Power supplies for 1 trip
The road to the trail head
Our expedition intervals are set by the battery life of the camera-traps, which is about six weeks. So, every six weeks
we must service each camera: swapping out memory cards, replacing batteries, and performing any other maintenance that may be
required. Some cameras are easy to get to, and require only a couple of days hike along a well marked path. Other cameras are much
deeper in the jungle, and we must travel for several days just to reach them. On these longer trips we hire guides
and several porters just to carry our equipment. Imagine the amount of food required by eight people for eight
days. That's 192 meals! Each camera requires four D batteries, which means on a single trip we may have to bring up to 120 fresh
batteries and carry out the 120 spent cells. That's nearly 50 lbs (23 kg) of batteries!
With our packs on our backs, we head into the jungle. First, we must reach the trail head. At our most remote location
this means negotiating a steep 10.5 mi (17 km) road made mostly of thick, moist clay. The only way up is by motorcycle,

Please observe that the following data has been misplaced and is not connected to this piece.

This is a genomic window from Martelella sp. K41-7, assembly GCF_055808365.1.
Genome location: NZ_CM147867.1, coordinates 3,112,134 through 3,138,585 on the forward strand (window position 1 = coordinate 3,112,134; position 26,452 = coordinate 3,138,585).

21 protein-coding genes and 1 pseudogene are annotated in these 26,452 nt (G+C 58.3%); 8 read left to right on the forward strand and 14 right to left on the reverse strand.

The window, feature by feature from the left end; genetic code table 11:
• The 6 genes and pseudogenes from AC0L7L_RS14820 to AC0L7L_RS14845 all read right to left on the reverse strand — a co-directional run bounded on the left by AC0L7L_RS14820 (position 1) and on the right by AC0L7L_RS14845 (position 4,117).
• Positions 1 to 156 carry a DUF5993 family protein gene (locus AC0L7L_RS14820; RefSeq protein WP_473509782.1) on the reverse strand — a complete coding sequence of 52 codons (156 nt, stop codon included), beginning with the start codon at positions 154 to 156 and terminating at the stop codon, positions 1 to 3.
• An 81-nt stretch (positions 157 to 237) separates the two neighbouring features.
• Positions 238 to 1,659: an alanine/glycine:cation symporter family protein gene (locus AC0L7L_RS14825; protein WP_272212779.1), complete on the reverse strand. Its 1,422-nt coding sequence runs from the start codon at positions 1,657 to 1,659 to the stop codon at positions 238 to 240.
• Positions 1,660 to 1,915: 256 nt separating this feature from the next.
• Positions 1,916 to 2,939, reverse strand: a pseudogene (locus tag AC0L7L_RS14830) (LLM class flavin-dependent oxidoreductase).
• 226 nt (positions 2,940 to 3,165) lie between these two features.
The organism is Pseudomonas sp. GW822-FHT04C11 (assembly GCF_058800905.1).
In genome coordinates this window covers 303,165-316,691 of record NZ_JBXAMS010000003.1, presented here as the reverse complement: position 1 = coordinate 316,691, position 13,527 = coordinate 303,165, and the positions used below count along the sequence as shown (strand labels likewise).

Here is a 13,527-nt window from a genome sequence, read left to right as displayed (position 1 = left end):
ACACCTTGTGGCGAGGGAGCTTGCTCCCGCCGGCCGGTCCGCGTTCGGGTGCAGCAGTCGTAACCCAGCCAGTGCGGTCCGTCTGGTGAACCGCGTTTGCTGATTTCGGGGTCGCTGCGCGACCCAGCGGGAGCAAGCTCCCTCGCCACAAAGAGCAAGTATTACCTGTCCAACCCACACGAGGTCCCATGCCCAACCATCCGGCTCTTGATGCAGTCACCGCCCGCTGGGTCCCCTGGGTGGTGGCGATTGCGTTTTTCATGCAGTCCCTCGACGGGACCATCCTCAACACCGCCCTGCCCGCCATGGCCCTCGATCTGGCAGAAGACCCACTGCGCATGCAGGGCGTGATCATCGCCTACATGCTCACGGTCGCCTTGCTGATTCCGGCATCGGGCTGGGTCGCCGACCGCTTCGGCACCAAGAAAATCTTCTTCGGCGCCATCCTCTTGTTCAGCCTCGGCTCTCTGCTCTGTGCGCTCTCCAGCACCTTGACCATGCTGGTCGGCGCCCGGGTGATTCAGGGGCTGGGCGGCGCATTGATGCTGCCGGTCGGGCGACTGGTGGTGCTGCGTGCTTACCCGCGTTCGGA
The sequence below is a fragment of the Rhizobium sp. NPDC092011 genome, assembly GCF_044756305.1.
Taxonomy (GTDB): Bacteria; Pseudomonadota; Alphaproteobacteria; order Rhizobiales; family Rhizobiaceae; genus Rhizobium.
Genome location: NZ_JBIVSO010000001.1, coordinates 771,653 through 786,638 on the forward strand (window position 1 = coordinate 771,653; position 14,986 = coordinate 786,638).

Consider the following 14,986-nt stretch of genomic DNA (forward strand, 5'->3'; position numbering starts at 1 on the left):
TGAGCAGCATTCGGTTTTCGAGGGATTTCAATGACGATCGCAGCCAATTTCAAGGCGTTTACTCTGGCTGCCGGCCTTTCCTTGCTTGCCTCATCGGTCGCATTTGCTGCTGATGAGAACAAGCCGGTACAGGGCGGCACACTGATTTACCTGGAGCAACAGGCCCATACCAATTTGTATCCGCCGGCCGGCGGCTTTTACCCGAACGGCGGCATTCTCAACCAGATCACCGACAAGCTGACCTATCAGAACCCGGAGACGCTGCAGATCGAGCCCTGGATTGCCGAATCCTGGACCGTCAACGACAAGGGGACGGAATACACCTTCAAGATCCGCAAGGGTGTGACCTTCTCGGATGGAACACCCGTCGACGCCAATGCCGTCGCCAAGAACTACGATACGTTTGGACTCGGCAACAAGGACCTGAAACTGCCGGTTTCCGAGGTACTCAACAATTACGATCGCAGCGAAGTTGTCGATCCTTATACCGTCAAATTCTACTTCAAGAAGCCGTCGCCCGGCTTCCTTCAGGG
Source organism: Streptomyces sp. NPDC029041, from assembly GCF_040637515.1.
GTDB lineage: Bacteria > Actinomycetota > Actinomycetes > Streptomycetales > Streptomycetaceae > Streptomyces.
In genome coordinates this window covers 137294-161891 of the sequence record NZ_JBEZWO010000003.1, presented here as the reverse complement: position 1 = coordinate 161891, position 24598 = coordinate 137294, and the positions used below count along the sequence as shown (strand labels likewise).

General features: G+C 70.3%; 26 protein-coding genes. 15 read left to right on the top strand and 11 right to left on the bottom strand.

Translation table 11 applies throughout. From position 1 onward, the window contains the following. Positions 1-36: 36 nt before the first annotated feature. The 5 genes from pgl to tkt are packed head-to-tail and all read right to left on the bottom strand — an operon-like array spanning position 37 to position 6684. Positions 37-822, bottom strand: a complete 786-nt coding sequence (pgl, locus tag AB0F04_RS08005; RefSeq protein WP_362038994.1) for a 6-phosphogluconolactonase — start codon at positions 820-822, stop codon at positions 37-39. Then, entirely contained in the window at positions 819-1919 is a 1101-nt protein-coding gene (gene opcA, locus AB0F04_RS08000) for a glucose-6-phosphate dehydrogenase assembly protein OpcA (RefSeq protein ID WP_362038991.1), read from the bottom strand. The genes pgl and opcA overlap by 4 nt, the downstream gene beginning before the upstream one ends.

slipping and sliding the whole way. After this hour long motorcycle ride, we begin walking, first through rice paddies,
then finally entering the jungle.
Our jungle shelter
During the rainy season (November - March) it rains nearly every day from about 3 in the afternoon until 7 in the evening. So we become
accustomed to being soaked, despite all our rain gear. Fortunately, our incredibly talented guides can easily
manufacture a clothesline from jungle vines. One item we can leave at home is the tent; with a few well-placed
tree branches, the guides can create a sleeping, cooking, and clothes drying shelter tall enough to stand up inside.
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